Above: Filmmakers Alice Lowe, Hope Dickson Leach, Joseph a Adesunloye, Paul Anton Smith
Back in the day I often wrote about film and the business of film for an American newswire and, as their correspondent, attended the Cannes Film Festival for several years. There’s no better place to go to understand the realities behind the gloss of the entertainment industry: for each Hollywood red carpet blockbuster there’s also a filmmaker desperately trying to drum up interest in their passion project, most of which will never see the light of day. That’s because it’s hard, really hard to get funding as a filmmaker; it takes not just talent but tenacity, self-belief, and serendipity.
Equally it’s no secret that finding for the arts is in a tricky place, and grants that can truly make a difference to those working in the creative space are in short supply. So it’s more than encouraging to hear of the inaugural IWC Filmmaker Bursary Award in association with the BFI (British Film Institute).
Underwritten by Swiss luxury watch manufacturer IWC Schaffhausen, it’s a significant £50,000 bursary – the largest of its kind – to be given to a writer/director who identifies as British and has a first or second feature-length fiction film premiering in the Official Selection at the London Film Festival this October.
The collaboration with IWC makes sense not just when one considers the direct correlation between filmmaking and time, and that IWC’s CEO Georges Kern is also a passionate film producer himself, but because the bursary gives the recipient the gift of time by supporting a writer and/or director at the beginning of their career, bringing them the financial stability and time needed to develop their creativity and focus on future projects without the pressure of deadlines or the distraction of taking paid work – a precious and extremely rare opportunity for a filmmaker.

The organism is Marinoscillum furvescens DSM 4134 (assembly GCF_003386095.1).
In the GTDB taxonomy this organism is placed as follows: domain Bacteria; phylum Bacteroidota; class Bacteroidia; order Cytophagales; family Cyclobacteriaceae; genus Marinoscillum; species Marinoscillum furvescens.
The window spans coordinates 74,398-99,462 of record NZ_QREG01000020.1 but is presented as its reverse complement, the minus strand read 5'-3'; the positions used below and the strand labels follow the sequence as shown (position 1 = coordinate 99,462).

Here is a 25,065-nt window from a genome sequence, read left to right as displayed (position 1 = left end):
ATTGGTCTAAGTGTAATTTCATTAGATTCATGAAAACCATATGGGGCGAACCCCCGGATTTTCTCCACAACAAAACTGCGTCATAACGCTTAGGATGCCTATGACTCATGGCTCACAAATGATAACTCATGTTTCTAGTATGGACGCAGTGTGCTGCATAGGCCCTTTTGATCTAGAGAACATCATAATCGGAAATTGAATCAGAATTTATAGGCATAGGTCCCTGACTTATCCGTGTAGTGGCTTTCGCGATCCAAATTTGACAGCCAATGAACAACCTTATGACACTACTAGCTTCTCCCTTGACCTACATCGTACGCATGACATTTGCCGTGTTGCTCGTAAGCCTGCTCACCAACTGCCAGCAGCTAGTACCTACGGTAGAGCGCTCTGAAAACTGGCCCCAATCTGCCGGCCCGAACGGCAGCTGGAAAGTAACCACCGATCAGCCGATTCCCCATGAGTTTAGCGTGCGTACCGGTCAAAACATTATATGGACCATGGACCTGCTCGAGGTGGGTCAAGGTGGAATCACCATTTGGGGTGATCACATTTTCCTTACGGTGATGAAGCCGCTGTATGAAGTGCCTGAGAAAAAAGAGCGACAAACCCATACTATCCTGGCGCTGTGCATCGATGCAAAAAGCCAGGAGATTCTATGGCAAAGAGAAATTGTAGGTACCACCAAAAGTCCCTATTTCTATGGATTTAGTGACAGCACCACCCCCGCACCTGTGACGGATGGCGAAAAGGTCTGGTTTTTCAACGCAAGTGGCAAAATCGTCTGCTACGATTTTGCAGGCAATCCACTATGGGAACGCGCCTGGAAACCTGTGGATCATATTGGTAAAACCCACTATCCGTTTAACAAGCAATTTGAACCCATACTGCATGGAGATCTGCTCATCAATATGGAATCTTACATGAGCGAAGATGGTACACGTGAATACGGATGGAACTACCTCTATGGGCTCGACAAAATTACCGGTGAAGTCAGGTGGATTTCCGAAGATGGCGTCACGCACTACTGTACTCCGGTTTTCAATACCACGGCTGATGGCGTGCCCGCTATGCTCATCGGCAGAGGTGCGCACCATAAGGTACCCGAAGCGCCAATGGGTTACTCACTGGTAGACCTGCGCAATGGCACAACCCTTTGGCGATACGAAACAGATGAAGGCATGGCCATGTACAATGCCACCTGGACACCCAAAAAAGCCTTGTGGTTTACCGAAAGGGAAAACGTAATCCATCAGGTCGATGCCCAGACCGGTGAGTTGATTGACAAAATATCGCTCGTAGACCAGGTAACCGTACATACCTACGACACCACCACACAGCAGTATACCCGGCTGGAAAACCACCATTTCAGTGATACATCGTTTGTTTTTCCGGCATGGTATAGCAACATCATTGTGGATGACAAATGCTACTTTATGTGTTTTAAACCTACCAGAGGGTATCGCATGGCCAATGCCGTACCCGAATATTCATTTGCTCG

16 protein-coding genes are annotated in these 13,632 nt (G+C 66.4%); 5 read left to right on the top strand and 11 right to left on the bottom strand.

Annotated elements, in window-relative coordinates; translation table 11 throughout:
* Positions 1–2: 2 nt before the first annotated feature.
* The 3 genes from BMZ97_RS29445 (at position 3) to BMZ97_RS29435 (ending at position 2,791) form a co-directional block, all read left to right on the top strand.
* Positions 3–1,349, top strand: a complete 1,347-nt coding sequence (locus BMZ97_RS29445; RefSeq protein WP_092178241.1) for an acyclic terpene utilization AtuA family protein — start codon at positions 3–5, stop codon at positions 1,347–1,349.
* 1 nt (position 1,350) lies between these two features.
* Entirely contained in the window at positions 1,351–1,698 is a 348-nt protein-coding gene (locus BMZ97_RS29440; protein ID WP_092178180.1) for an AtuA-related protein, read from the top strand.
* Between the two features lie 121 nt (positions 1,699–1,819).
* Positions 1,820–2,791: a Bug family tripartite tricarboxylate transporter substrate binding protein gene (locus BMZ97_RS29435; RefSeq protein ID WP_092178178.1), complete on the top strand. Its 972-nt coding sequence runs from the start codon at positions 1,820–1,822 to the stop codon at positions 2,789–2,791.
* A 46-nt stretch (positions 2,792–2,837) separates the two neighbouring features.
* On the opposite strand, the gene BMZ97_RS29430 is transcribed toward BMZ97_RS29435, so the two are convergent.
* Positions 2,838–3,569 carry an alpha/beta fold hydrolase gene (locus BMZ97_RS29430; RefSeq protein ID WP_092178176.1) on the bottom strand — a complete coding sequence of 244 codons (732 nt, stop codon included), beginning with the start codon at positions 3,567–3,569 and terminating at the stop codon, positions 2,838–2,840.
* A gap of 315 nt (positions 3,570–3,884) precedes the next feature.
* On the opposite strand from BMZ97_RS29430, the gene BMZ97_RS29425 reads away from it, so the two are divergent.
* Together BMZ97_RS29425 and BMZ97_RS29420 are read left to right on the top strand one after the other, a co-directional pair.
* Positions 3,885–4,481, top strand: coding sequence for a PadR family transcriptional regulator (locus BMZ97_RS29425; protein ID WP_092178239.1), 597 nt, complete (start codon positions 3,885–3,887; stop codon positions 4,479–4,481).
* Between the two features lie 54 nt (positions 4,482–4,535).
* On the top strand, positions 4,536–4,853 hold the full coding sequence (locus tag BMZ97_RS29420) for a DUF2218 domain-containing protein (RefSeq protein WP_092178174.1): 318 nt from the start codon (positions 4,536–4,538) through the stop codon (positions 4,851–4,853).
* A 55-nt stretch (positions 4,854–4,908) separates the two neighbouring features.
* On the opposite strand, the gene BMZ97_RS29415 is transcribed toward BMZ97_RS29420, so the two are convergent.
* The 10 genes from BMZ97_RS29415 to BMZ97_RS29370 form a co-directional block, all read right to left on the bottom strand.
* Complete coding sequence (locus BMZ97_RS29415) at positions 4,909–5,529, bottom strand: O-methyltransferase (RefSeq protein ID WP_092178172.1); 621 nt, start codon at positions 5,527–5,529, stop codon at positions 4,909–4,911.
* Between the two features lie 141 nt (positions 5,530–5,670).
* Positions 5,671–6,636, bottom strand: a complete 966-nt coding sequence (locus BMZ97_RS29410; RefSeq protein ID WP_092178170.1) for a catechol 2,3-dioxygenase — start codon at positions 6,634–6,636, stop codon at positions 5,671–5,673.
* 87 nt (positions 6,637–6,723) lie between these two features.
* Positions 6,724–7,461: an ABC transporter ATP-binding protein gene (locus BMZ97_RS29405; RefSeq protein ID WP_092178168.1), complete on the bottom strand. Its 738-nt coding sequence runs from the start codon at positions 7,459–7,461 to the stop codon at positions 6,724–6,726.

I went down to the press conference at the BFI HQ on the Southbank last week to hear film critic Jason Solomons reveal and then interview introduce the four finalists, who between them represent very distinct personal visions of filmmaking.
The four finalists, all of whose films are screening at this year’s London Film Festival, are Joseph a. Adesunloye, British-Nigerian writer/director of White Colour Black, which looks at a London youth travelling back to his Senegalese homeland,
Hope Dickson Leach, an award-making filmmaker and co-founder of Raising Films, a campaign to make the film industry more parent-friendly, and the writer/director of debut feature The Levelling, which deals with the psychological effect of the devastating flooding of the Somerset Levels on the farming community, Alice Lowe, writer/director of Prevenge, a dark look at a pregnant serial killer – played by Alice herself during the seventh month of her own pregnancy,
and Paul Anton Smith, a London-based filmmaker and visual artist originally from Canada, and first time feature director of Have You Seen My Movie? a narrative crafted from an elaborate and ambitious collage of some of the most iconic movies of the 20th and 21st century
The shortlisting panel for the Bursary included director Gurinder Chadha (Bend It Like Beckham and upcoming Viceroy’s House), Joe Oppenheimer, acting head of BBC Films, and Rose Garnett, head of development at Film4, alongside Bursary Award architects Clare Stewart, director of the BFI London Film Festival and Ben Roberts, director of theBFI Film Fund. The winner will be announced on the evening of the 4th October the night before the opening of the London Film Festival 2016
To celebrate, IWC has also launched a limited edition timepiece to mark this occasion, the 60th year of the London Film Festival of which IWC has been the Official Time partner since 2014.
This post was written in association with IWC and LibertyLondonGirl.com as part of an ongoing collaboration.